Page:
While the strange looking animal seems like it is a single animal with 2 heads, it is actually much more likely to be 2 animals which are conjoined twins – commonly known as partial twinning, an extremely rare condition.
So rare in fact, that this is actually only the 10th known specimen of conjoined twin to ever be discovered in the cetacean family.
The fisherman who caught the animal actually returned it back to the ocean, although it was already likely dead. They believed however that keeping such an animal would be illegal.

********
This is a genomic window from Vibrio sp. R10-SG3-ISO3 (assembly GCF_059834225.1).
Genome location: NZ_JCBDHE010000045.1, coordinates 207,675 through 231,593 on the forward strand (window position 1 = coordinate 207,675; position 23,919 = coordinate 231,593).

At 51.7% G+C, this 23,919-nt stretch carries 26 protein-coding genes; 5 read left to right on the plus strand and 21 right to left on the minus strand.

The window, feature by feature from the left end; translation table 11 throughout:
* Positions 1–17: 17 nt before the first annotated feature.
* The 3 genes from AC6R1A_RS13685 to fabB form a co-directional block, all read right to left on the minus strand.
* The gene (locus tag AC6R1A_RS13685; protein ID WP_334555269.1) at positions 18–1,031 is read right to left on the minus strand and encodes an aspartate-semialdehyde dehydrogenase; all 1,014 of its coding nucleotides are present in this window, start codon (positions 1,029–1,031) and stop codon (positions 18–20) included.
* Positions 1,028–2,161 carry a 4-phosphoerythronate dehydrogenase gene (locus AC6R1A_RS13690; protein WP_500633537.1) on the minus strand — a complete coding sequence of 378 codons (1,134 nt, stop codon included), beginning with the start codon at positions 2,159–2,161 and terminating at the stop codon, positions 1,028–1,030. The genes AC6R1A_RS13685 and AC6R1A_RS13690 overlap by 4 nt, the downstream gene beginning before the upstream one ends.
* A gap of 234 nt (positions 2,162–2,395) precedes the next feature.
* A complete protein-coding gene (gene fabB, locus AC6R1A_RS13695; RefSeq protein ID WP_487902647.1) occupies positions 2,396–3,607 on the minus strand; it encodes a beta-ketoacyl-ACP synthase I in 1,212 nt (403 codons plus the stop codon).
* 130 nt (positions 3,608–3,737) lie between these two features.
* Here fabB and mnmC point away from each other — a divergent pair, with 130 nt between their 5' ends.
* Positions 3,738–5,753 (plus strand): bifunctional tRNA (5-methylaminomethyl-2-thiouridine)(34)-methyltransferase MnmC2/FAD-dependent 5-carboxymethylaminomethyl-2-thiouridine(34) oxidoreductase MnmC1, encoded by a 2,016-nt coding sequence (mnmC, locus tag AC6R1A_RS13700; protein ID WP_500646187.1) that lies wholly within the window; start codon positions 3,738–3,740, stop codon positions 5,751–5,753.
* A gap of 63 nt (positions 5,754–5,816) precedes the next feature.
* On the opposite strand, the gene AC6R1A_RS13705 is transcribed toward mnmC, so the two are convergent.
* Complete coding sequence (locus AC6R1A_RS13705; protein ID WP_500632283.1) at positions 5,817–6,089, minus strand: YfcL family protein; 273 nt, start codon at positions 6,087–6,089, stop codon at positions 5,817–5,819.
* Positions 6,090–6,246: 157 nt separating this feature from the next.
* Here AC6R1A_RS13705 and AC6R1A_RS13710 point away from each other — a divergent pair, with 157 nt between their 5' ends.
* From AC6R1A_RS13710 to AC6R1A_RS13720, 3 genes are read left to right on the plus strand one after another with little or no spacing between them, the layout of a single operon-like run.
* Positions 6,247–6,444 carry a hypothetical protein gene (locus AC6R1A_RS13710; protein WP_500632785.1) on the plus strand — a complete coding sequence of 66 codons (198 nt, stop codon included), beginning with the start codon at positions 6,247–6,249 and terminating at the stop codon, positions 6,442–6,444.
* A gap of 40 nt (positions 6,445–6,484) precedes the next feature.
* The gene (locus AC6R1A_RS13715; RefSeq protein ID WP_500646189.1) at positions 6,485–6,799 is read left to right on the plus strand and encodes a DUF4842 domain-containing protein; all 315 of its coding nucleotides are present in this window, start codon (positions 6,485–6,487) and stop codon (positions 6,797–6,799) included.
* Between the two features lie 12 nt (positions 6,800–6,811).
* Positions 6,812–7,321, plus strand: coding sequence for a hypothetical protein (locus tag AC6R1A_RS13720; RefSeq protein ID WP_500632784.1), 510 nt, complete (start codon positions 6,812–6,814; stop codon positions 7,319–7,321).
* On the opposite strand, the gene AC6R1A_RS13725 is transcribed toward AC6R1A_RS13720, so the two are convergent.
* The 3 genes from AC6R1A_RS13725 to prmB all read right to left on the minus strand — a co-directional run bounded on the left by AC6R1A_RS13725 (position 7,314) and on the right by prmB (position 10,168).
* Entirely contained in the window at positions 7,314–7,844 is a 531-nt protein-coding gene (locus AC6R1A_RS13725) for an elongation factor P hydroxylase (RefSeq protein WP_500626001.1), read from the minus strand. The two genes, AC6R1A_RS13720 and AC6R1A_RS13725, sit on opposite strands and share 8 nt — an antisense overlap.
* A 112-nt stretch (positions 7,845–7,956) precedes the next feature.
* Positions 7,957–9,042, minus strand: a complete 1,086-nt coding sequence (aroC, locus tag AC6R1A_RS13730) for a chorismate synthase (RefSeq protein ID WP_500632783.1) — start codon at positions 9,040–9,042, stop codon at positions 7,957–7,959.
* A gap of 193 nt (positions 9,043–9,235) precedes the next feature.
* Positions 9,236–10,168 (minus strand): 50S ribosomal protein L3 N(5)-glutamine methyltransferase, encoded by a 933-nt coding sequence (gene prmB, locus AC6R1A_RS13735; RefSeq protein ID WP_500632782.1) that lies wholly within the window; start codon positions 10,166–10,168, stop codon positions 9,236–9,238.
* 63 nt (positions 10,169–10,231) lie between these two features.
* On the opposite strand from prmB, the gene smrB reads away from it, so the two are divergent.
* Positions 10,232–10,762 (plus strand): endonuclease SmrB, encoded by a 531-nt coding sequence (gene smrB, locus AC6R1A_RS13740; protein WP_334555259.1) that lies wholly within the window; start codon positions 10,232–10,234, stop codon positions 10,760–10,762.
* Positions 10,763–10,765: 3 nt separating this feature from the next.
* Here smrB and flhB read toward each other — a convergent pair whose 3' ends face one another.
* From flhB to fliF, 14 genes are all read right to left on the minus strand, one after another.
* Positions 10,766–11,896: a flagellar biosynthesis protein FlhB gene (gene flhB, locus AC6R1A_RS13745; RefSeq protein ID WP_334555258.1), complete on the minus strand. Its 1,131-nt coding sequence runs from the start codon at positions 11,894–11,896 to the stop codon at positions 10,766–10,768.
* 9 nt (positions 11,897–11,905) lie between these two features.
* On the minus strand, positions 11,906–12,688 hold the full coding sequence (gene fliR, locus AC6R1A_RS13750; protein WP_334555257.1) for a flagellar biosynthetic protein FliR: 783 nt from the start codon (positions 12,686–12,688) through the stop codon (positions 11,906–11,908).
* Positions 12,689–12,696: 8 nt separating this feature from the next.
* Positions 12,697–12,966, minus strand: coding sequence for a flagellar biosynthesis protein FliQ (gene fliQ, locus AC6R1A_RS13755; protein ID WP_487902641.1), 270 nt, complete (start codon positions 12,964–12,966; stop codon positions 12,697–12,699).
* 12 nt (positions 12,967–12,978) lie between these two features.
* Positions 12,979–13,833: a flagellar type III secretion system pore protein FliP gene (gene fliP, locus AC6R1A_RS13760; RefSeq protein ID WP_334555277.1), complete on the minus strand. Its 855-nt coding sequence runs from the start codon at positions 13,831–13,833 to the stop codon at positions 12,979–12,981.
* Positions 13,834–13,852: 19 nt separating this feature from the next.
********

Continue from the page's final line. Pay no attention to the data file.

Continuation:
“The anatomy of cetaceans is strikingly different from terrestrial mammals with adaptations for living in the sea as a mammal,” said study co-author Erwin Kompanje. “Much is unknown. Adding any extra case to the known nine specimens brings more knowledge on this aspect.”
— New Scientist (@newscientist) June 15, 2017